The year 2021 represents a number of milestones for interior designer Thomas Hamel. In 1991, 30 years ago, Hamel arrived in Sydney and established his own practice. This year also coincides with the Graduate Membership Program that his practice, Thomas Hamel & Associates, will be sponsoring annually. For Hamel, who graduated from the Fashion Institute of Technology (FIT) in New York in 1984, majoring in interior design, followed by a Bachelor of Fine Arts (Interior Design) in London two years later, it’s an opportunity to support a young and talented designer who shows the same passion as when Hamel graduated and started looking for his first position. “I want this graduate to be well rounded, understand design history and the importance of working with clients,” says Hamel. The fortunate graduate (from anywhere in Australia) will most likely start at Thomas Hamel & Associates ironing and sorting sample swatches, something he feels is valuable for someone starting in the industry.

After Hamel graduated in London in 1986, he returned to New York where he was one out of the thousands of applicants who successfully gained employment with the eminent practice Parish-Hadley in New York. Under the guidance of Albert Hadley and his team, he also started on the ‘bottom rung’ but quickly worked his way up. A chance meeting with the late antique dealer Martyn Cook in Europe, whose store was based in Queen Street, Woollahra, led to Hamel moving to Sydney in 1991 and, soon after, establishing his own practice. “Martyn was a visionary in Australia when it came to collecting antiques. He was also extremely generous, introducing me to many of his clients, including Lucy and Malcolm Turnbull and others such as the Gandel family in Melbourne. “Sydney is often seen in terms of the view, but in Melbourne it’s the totality of the house, the garden and often the beautifully curated collections, whether it’s their furniture or art,” says Hamel.

With Australians being keen travellers (at least before COVID-19), Hamel sees how the global stage of interiors has infiltrated interiors Down Under. Hamel enjoys sometimes being part of this travel with clients or simply working with them from his base in Sydney, now with 30 staff. And rather than simply producing a ‘look’ that can be easily attributed to the designer’s ‘signature’, Hamel studies at each house, apartment, hotel or other commercial project with fresh eyes. “If you are creating homes for the one family, it simply wouldn’t be appropriate to create duplicate designs. They don’t want to feel like they’re visiting their own homes,” says Hamel, who from the outset in his practice, was mindful of providing great service as much as design. “I still love walking into a client’s home and seeing a piece of furniture, object d’art’ or painting that comes with a story, whether it’s a reminder of a certain place, or a person,” he adds.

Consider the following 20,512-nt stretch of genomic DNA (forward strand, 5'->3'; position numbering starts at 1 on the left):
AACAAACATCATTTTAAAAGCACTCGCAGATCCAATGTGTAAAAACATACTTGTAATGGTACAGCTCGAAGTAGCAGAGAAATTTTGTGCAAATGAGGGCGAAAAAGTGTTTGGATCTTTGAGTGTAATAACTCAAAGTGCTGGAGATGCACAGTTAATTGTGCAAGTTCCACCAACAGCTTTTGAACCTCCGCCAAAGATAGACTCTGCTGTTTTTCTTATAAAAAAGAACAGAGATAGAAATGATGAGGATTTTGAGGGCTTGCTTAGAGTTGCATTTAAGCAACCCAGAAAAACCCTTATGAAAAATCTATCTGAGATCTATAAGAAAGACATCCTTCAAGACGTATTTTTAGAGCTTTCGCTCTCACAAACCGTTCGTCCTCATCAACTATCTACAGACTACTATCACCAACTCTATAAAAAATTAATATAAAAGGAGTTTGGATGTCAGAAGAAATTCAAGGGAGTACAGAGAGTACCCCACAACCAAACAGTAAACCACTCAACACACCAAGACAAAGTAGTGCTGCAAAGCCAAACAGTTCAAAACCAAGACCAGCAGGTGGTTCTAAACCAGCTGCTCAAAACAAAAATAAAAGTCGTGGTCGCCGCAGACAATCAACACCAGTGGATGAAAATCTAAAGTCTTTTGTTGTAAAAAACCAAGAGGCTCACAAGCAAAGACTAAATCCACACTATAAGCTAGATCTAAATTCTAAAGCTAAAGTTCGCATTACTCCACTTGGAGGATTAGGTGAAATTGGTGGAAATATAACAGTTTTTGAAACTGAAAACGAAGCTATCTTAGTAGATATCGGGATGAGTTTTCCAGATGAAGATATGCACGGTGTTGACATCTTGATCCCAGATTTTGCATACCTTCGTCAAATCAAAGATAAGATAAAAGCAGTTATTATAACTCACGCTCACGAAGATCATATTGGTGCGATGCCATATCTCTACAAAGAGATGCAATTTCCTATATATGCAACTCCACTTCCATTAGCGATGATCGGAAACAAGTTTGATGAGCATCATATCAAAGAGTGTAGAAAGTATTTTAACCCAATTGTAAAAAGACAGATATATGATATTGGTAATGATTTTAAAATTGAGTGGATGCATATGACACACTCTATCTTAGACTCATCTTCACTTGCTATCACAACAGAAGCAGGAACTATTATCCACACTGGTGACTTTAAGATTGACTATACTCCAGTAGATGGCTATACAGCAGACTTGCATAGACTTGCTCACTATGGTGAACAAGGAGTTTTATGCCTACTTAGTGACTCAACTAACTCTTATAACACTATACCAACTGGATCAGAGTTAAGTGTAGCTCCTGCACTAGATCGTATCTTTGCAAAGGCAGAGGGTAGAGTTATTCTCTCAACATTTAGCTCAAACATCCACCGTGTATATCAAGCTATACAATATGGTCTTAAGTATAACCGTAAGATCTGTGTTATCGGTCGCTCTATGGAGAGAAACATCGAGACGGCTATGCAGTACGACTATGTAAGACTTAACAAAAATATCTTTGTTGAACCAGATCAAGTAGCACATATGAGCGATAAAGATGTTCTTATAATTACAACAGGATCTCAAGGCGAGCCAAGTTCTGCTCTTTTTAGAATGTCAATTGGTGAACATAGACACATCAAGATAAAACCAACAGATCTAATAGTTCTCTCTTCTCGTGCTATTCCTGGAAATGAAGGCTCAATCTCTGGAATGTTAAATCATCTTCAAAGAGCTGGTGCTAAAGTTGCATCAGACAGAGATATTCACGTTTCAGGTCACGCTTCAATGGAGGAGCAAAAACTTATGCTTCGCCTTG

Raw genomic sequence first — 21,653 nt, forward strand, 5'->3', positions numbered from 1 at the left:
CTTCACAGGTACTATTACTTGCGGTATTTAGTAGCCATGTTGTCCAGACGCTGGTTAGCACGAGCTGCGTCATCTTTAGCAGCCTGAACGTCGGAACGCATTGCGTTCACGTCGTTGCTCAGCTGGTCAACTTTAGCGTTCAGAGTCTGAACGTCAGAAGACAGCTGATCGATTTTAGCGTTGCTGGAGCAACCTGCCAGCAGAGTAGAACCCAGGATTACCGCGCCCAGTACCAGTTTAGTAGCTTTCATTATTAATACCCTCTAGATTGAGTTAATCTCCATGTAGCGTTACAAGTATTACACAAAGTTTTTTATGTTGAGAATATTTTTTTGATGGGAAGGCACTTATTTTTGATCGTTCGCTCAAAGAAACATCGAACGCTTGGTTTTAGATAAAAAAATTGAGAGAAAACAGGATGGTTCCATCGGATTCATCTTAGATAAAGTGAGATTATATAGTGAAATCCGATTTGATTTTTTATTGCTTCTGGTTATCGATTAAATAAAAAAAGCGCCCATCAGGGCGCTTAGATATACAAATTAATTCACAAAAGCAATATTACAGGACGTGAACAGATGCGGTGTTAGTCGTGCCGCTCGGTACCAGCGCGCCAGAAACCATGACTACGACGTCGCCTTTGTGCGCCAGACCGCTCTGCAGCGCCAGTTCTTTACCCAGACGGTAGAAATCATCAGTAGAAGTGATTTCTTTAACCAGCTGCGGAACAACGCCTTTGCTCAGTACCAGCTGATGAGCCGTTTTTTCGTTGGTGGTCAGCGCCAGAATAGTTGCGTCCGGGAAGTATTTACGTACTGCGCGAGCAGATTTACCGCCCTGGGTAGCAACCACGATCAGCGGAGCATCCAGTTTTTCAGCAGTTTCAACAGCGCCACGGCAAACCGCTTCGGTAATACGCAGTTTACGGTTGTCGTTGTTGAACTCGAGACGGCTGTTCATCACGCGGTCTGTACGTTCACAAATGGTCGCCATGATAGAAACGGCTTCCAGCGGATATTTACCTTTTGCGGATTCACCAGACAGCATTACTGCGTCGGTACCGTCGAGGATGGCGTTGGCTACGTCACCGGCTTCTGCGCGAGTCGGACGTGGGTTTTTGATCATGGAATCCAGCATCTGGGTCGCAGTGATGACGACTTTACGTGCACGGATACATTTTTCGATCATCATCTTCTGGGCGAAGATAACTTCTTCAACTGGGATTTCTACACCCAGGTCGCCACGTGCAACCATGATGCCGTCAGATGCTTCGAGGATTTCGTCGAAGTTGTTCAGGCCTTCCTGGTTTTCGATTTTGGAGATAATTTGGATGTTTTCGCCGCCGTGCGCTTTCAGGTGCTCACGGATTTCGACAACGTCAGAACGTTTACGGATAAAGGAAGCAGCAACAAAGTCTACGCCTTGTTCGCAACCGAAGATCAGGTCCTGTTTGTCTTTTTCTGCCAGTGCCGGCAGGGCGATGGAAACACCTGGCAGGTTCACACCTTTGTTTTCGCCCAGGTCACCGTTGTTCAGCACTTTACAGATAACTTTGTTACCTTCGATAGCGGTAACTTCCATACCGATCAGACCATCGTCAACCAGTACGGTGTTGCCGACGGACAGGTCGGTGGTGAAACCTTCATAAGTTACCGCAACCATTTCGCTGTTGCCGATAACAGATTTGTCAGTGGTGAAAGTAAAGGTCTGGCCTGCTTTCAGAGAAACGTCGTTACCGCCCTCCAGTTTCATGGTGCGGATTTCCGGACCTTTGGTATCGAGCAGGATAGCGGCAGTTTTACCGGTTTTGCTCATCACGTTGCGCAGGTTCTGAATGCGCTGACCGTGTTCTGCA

Hamel and his team generally start each project by getting to know their clients as much as the spaces that need to designed, and importantly the flow of these spaces and how they fully connect to the garden and outdoor spaces. And rather than treating each building in terms of a ‘segment’, such as interiors, he works closely with his team, including architects or with one of Australia’s leading architects, or an international architect if required. His training at Parish-Hadley taught him the importance of the word ‘suitability’, of not trying to make a building, or client for that matter, something that it’s not. Hamel also steers away from gimmicks or fads of the moment, looking for a sense of timelessness in everything that he does. He is also mindful of the history of the building, whether it’s an elegant Georgian-inspired home or something that’s more contemporary; often a nod to the past but giving an interior a contemporary, yet subtle, edge.

Unlike his American clients, Hamel finds Australians generally wanting more understated and relaxed interiors/homes. They are also, unlike the Americans, keen to change and evolve and are open to new ideas. “And of course, the outdoors is much more important here, given the climate,” says Hamel.

Hamel feels extremely fortunate to have been educated by leaders in their field, passing on their knowledge in design from a broad spectrum. He trained with Bebe Winkler whose clients included the late Gerald Cantor who had the largest collection of work by Rodin outside of Paris. Hamel hopes to imbue the fortunate graduate who receives the one-year mentorship program with the desire to follow in a similar, yet obviously different, path to the one he experienced as a young graduate in the mid-1980s. He sill recalls his reaction when he first arrived in Sydney at the start of the ‘90s. “I was telling all my friends back home it was like being in London, but in the sun! It’s with this backdrop that I continue to find inspiration,” adds Hamel.

Thomas Hamel

VISIT THOMAS HAMEL

Thomas Hamel

ABOUT THOMAS HAMEL

Thomas Hamel

CONTACT THOMAS HAMEL

Thomas Hamel

VISIT THOMAS HAMEL
Lifestyle & Design

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